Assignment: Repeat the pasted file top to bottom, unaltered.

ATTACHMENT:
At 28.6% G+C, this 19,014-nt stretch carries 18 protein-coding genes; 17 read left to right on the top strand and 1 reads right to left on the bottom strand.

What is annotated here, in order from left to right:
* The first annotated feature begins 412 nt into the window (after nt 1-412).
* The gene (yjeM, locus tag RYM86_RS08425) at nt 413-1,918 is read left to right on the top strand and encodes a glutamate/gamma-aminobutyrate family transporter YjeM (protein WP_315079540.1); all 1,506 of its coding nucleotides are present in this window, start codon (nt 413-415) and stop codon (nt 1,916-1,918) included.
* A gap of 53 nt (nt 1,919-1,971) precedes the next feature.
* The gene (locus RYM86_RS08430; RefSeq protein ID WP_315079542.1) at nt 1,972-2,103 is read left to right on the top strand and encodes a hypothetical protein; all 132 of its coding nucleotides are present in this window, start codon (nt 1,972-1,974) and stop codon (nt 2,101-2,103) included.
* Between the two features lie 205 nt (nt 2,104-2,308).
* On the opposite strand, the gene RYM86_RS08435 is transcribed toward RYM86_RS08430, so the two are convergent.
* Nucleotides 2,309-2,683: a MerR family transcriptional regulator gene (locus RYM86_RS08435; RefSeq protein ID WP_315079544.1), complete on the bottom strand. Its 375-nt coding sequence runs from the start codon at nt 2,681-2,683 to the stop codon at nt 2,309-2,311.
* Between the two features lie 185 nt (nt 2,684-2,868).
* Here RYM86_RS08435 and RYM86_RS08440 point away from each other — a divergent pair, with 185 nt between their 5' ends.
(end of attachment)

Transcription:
At 28.6% G+C, this 19,014-nt stretch carries 18 protein-coding genes; 17 read left to right on the top strand and 1 reads right to left on the bottom strand.

What is annotated here, in order from left to right:
* The first annotated feature begins 412 nt into the window (after nt 1-412).
* The gene (yjeM, locus tag RYM86_RS08425) at nt 413-1,918 is read left to right on the top strand and encodes a glutamate/gamma-aminobutyrate family transporter YjeM (protein WP_315079540.1); all 1,506 of its coding nucleotides are present in this window, start codon (nt 413-415) and stop codon (nt 1,916-1,918) included.
* A gap of 53 nt (nt 1,919-1,971) precedes the next feature.
* The gene (locus RYM86_RS08430; RefSeq protein ID WP_315079542.1) at nt 1,972-2,103 is read left to right on the top strand and encodes a hypothetical protein; all 132 of its coding nucleotides are present in this window, start codon (nt 1,972-1,974) and stop codon (nt 2,101-2,103) included.
* Between the two features lie 205 nt (nt 2,104-2,308).
* On the opposite strand, the gene RYM86_RS08435 is transcribed toward RYM86_RS08430, so the two are convergent.
* Nucleotides 2,309-2,683: a MerR family transcriptional regulator gene (locus RYM86_RS08435; RefSeq protein ID WP_315079544.1), complete on the bottom strand. Its 375-nt coding sequence runs from the start codon at nt 2,681-2,683 to the stop codon at nt 2,309-2,311.
* Between the two features lie 185 nt (nt 2,684-2,868).
* Here RYM86_RS08435 and RYM86_RS08440 point away from each other — a divergent pair, with 185 nt between their 5' ends.